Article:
Q. I keep reading that the cable and satellite bundle which has hundreds of channels for hundreds of dollars will soon be dead. They say that people will soon be able to order each channel by itself for a separate price. What they call, a la carte. Do you think this is true? If so, when will it happen? — Marie, Boston.
Marie, the answer is that a la carte won’t happen in my lifetime, and if you’re younger than me, your lifetime, either.
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There’s a Wall Street analyst named Rich Greenfield who never resists an opportunity to say the pay TV bundle is dead, or at least, is dying. But all the evidence is to the contrary. People are still getting Triple Play packages, Double Play packages, and they are still getting expensive video packages that offer dozens of channels for anywhere from $50 to $100 a month. (Yes, pay TV bundles are expensive, but they don’t quite cost hundreds of dollars, Marie.)
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It might surprise Mr. Greenfield — and many other myopic journalists and financial analysts — that more than 90 million households still subscribe to pay TV. That’s a lot of folks who think the bundle still makes sense, and a lot of folks who aren’t likely to stop getting it, either.
And people who have cut the cord — dropping pay TV service due to high prices, which are undeniably too high — are often getting ‘do-it-yourself’ bundles by subscribing to multiple streaming services such as Netflix, Hulu, HBO Now, Showtime, and Amazon Prime, and perhaps, a multi-channel live streaming service such as Sling TV.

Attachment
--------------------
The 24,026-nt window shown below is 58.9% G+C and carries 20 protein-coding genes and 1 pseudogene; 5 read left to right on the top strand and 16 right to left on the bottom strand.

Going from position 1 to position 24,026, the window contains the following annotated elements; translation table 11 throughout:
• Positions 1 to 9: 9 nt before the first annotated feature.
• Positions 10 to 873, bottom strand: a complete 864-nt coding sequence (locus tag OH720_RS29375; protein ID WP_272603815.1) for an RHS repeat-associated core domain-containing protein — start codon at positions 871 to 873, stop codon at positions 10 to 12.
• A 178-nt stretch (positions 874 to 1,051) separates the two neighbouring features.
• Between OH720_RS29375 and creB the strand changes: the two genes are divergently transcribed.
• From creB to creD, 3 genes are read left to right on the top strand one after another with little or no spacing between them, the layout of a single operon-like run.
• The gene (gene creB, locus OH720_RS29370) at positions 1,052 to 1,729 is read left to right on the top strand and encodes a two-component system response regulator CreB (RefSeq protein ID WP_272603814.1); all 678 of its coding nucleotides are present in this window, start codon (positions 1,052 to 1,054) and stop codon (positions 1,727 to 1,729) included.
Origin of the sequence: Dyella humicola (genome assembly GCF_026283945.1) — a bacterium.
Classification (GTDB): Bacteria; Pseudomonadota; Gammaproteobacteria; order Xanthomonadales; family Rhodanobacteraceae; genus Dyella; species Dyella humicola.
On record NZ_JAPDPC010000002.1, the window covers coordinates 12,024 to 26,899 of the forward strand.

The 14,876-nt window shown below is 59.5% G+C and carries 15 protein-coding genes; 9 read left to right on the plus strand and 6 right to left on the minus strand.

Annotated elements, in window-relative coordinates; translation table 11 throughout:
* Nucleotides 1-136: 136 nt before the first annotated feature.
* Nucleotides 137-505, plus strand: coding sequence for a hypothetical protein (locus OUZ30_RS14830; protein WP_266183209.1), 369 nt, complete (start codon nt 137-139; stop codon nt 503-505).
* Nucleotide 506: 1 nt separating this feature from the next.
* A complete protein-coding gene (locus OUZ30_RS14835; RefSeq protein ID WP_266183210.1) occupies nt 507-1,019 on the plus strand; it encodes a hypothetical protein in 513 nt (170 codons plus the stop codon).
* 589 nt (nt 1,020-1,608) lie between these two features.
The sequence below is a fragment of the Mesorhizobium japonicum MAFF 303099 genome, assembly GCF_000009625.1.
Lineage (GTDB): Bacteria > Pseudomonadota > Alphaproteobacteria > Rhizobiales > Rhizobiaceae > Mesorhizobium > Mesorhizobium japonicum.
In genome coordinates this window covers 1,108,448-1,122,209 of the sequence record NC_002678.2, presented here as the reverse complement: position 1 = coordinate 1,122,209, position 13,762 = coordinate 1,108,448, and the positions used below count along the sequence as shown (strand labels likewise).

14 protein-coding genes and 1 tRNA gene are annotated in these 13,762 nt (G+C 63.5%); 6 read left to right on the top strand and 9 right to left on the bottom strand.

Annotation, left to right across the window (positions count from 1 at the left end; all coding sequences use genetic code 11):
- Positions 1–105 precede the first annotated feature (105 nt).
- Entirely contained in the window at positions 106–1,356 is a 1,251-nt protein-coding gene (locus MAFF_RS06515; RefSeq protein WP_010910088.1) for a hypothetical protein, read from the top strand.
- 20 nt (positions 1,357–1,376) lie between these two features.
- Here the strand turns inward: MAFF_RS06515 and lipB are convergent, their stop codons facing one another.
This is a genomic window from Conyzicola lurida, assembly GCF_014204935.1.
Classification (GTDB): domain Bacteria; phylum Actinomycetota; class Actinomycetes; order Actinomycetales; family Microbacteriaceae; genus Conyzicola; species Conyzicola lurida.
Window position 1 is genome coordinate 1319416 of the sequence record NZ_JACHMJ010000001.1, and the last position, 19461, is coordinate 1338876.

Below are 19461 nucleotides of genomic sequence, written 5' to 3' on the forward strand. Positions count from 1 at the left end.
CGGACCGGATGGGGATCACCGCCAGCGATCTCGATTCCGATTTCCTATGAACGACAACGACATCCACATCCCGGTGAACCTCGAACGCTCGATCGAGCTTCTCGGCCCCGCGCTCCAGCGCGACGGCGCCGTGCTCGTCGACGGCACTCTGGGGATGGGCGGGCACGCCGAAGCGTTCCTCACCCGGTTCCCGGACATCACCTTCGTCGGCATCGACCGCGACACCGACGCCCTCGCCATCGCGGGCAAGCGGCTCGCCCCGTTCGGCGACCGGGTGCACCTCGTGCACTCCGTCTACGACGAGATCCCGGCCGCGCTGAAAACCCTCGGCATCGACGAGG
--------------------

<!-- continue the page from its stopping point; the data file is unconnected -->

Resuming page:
There are relatively few Americans who are just subscribing to one, low-cost TV service such as Netflix. Most people still have some kind of bundle, including, I presume, Mr. Greenfield who I suspect would cringe at the prospect of having a small bundle in his home.
Why is the bundle still strong, despite the growing cost of subscribing to one?
For one, anyone who has cut the cord has found that the bundle is still the cheapest way to get a significant amount of programming. Seriously, today you can subscribe individually to HBO, Showtime, Starz, AMC, CBS, Major League Baseball, NBA, and several other channels and programming services.
But if you do subscribe to all of those channels, you will spend about as much as you used to spend on the pay TV bundle. And you would get far fewer channels in return.
The so-called a la carte method simply doesn’t work economically. Each channel requires a significant monthly fee to offset their expenses. So the more channels you subscribe to via a la carte, the higher your bill will be.
Final note: I will acknowledge the bundle is changing, however. Pay TV companies know that consumers think that most bundles — particularly when wrapped together with ridiculous miscellaneous fees for things like set-top rentals and regional sports channels — are too expensive. So they are offering different, slimmed-down bundles that attempt to appeal to more people.
But even if the bundles come down in price somewhat, they won’t disappear. This is true for the traditional pay TV company, such as DIRECTV, Comcast or Charter, and the new live streaming services such as DIRECTV Now and Sling TV.
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— Phillip Swann
valuable info, as always, Phillip – thank you
pay me now, ……or pay me later
Another reason is because of buffering, freezing and lagging. While people don’t want to pay $100 a month for channels they never watch, they also don’t want to put up with buffering.
As Phillip has mentioned, people don’t like it when they’re watching a major live event or a sporting game and the stream suddenly buffers.
While some people try to fix the buffering issues, others have gone back to their cable companies. It’s not necessarily baby boomers doing that, or Gen Xers for that matter, it’s millennials, too. They say millennials don’t have cable or will kill the cable industry. I don’t believe that for one second. I’m a millennial and I prefer cable to streaming. I would like to get through my favorite shows without having to worry about buffering. I know I’m not the only millennial who feels this way. There are plenty out there who do, but they’re being ignored.